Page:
A higher-than-expected out-turn on the other hand would probably send US interest rates higher and the stock market lower. Both would benefit the dollar. Risk-sensitive currencies such as AUD would probably fall, while the yen might rise despite the widening interest rate differential with the US.
Generally speaking, there could be more volatility in case of a positive surprise than in the case of a negative surprise. That’s because a positive surprise would tend to confirm concerns that inflation is taking off, while a negative surprise would mean only that inflation hasn’t taken off yet.
The yen’s sensitivity to risk sentiment and interest rate differentials makes it a sensible vehicle for speculating on changes in the inflation environment.
Just as JPY tends to rise during risk-off periods, AUD tends to rise during risk-on periods. On a 30-minute horizon, EUR/USD has shown the closest correlation to the surprise in the headline CPI figure, followed closely by USD/JPY. AUD/JPY however has shown virtually no correlation at all. The results were similar for the core CPI, although in that case USD/JPY showed a slightly higher correlation (0.4274) than EUR/USD (0.3678). Again, AUD/JPY was near zero. This may be caused by lower liquidity in AUD during the US trading day.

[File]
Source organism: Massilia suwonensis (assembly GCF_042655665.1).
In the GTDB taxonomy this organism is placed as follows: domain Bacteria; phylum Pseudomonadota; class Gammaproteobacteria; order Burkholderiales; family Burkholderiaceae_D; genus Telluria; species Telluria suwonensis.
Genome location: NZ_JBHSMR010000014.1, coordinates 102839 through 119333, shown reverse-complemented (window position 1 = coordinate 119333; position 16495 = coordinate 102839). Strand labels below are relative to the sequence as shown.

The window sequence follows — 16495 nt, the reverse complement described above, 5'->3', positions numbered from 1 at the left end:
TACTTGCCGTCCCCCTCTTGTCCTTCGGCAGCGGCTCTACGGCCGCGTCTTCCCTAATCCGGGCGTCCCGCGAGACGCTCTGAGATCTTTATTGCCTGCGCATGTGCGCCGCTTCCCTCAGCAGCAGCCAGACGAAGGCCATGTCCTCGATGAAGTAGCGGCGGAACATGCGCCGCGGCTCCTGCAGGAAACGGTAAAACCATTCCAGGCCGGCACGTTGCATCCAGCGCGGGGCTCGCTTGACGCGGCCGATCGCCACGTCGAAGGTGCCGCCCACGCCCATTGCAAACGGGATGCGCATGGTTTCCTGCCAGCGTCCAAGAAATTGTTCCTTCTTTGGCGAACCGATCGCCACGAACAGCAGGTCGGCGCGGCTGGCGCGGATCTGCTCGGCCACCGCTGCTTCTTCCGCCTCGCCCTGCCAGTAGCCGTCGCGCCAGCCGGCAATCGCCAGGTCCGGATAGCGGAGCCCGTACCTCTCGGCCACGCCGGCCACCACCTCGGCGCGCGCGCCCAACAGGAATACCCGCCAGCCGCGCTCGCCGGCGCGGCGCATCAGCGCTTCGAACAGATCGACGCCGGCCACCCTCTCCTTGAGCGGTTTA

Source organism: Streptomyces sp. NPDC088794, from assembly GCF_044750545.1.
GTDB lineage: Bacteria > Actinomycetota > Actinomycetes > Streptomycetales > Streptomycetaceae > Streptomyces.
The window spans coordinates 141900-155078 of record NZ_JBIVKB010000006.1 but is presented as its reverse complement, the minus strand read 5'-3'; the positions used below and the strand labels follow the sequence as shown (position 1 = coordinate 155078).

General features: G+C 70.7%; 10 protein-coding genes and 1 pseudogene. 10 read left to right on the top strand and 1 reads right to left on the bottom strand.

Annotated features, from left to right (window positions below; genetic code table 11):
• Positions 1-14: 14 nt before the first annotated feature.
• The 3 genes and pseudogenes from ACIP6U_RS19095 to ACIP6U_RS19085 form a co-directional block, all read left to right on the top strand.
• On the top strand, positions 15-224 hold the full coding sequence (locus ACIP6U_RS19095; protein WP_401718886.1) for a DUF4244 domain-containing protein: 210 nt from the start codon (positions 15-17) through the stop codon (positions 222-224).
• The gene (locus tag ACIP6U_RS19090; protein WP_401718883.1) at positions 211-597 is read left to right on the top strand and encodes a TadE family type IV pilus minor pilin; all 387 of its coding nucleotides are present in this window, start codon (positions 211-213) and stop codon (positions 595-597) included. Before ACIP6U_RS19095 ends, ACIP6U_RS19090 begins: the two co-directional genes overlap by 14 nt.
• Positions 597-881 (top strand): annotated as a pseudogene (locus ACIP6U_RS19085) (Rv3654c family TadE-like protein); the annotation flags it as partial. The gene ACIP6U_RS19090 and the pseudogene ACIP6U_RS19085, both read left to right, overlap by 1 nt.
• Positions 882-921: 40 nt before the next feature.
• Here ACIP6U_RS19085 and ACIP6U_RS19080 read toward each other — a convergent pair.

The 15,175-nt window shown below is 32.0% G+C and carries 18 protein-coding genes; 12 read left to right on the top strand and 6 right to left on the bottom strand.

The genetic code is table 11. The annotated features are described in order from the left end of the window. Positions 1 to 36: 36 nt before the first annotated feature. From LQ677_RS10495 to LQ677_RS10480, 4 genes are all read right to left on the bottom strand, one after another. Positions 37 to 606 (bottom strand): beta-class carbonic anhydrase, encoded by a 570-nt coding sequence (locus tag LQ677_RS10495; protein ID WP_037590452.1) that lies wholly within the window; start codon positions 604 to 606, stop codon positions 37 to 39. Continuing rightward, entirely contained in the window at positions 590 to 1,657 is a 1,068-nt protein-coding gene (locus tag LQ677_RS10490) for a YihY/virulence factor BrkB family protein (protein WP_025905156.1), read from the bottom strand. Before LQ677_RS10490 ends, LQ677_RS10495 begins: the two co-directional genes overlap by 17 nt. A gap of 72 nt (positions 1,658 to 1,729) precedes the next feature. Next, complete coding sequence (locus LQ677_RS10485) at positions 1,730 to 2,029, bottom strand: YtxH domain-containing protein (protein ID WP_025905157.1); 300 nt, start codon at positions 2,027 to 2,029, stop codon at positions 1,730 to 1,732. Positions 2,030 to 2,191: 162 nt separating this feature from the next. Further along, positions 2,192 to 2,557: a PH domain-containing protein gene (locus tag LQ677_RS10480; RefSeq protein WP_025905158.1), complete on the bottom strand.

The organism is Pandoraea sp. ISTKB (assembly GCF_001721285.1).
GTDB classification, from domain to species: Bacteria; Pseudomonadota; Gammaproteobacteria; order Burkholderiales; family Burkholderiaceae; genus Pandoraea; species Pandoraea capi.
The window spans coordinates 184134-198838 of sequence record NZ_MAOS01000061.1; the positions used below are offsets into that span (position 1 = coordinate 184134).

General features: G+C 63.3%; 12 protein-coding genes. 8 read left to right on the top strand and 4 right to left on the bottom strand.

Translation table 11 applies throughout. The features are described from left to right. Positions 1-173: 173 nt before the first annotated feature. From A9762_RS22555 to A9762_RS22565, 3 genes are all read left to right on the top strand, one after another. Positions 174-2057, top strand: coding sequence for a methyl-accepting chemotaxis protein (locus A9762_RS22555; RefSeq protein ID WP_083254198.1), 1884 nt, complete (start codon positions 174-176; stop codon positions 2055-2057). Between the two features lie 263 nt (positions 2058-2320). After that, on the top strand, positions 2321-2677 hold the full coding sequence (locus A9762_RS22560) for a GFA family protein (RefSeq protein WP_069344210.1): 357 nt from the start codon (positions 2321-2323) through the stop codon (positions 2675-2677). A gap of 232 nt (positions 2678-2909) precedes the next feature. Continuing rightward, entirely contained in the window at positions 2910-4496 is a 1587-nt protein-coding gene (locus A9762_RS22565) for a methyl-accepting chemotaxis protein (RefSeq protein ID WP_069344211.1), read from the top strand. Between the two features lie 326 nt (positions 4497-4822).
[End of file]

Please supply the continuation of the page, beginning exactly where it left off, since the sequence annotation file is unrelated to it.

US retail sales come out at the same time as the CPI figures. They’re expected to be relatively weak, which would tend to reinforce the expected picture of diminishing inflationary pressures and therefore be negative for the dollar.
Overnight, Australia announces its employment data. The figure is expected to show no improvement in the unemployment rate and a below-trend increase in the number of new jobs. This could be negative for AUD.
The Fundamental Analysis is provided by Marshall Gittler an external service provider of an independent analytical company. Any views and opinions expressed are explicitly those of the writer. Any information contained in the article, is believed to be reliable, and has not been verified by STO and is not guaranteed to be accurate. References to specific products, are for illustrative purposes only and are not a form of solicitation, recommendation or investment advice. Past performance is not a guarantee of future performance.